First of all, the fact that something was legal alone doesn't mean that you're exempt from civil liability, in particular if the paint companies knew it was harmful and marketed it anyway.

    Second of all, the deterioration of paint is fairly foreseeable. It happens when there are leaks or settling. Structures are finite and fragile, and an expectation that paint will just remain intact isn't reasonable. So when that happens and lead dust gets around, it's not "misuse" of their product.

    The 60-year thing raises some statute of limitations questions, which may very well be a valid defense. I don't know that much about the case.

    Government entities (like public housing projects) have been found liable in tort for the presence of lead paint.

    Lastly, the question of whether lead paint in homes causes brain damage is a causation question; in order words, the burden is on the plaintiff to prove that issue you're raising a dispute about. If you're correct about the dispute in a particular case, then I would agree that no liability should attach.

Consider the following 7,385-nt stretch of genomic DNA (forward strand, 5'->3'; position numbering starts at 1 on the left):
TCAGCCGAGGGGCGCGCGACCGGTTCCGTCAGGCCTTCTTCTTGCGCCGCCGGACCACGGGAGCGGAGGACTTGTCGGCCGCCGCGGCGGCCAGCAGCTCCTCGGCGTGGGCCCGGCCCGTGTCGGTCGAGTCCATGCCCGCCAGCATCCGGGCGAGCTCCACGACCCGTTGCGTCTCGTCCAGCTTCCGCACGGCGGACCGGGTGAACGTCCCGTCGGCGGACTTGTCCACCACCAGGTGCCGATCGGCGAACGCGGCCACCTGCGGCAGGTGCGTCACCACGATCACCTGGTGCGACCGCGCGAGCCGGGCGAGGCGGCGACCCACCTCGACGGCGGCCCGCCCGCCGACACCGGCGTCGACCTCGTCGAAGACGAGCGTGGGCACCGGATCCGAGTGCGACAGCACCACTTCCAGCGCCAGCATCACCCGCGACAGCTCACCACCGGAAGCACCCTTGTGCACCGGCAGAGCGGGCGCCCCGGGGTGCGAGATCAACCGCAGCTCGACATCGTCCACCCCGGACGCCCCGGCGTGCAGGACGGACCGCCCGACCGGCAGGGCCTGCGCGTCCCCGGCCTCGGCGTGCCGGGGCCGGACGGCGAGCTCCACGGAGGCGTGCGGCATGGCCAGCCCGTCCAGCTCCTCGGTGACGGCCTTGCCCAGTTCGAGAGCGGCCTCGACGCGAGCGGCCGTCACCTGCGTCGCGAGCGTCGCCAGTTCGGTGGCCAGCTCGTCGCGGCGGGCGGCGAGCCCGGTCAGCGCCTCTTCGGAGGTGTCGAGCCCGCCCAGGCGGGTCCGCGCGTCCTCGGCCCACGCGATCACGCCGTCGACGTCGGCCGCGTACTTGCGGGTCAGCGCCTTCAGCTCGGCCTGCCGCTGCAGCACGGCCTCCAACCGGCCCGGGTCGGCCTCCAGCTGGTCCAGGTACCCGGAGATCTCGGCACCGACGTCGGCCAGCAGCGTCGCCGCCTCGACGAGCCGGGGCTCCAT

• sid

    points taken, but if deterioration of paint is foreseeable and structures are finite and fragile how does the proper maintenence of any structure become the responsibilty of a manufacturer who provides a product used for aesthetic not structural value. The mis-use that I was refering to was the ingestion of a product designed for other use.

    I agree, that you would think a statute of limitations should be in play here (it's 5 years for rape according to Law & Order, ha) but it would appear that it is not a factor here.

    As far as the government or any property owner being liable in this case, it is not in play. The play here is to divert all responsibility to the manufacturers, crazy huh?

    Causation, from what I have read about this case was never required. The causes of elevated lead levels have never been proven nor was any evidence brought forth to prove what company provided paint when & where.